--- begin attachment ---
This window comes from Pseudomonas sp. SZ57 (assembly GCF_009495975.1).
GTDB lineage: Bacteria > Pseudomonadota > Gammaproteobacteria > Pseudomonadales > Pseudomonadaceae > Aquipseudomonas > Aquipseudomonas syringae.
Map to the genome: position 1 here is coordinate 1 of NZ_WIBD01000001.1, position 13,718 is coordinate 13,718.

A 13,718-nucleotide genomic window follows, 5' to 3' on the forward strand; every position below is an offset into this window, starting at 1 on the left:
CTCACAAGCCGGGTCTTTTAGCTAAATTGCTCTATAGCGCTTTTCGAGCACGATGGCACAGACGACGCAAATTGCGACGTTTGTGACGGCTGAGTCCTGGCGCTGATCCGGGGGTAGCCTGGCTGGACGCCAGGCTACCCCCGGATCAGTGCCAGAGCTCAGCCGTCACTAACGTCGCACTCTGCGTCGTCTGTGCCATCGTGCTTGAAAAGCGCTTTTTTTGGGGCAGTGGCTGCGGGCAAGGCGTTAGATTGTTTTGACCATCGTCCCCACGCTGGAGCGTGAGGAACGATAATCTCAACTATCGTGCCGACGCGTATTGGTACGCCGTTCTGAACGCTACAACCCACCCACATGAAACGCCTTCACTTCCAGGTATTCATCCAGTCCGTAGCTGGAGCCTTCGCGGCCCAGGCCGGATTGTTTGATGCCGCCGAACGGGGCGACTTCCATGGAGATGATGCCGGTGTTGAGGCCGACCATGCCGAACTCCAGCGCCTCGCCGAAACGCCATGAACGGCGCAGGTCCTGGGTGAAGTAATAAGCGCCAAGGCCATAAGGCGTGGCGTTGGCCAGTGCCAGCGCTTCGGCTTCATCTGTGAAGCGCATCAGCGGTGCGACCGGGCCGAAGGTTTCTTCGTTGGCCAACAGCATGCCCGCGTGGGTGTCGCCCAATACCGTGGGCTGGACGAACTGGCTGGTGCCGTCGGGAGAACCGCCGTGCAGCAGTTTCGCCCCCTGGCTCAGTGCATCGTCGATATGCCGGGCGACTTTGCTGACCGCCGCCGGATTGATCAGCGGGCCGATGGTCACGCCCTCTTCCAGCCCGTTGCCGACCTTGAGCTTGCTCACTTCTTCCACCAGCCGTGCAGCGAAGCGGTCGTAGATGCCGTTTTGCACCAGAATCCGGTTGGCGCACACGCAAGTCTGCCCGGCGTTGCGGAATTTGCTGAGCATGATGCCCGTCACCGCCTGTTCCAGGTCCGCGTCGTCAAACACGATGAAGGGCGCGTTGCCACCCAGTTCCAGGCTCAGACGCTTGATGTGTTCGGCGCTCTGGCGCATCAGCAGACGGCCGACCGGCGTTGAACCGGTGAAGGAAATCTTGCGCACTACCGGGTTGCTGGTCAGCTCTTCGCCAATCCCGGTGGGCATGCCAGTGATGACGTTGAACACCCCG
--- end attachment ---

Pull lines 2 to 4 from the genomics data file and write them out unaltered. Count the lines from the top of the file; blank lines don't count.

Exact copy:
GTDB lineage: Bacteria > Pseudomonadota > Gammaproteobacteria > Pseudomonadales > Pseudomonadaceae > Aquipseudomonas > Aquipseudomonas syringae.
Map to the genome: position 1 here is coordinate 1 of NZ_WIBD01000001.1, position 13,718 is coordinate 13,718.

A 13,718-nucleotide genomic window follows, 5' to 3' on the forward strand; every position below is an offset into this window, starting at 1 on the left: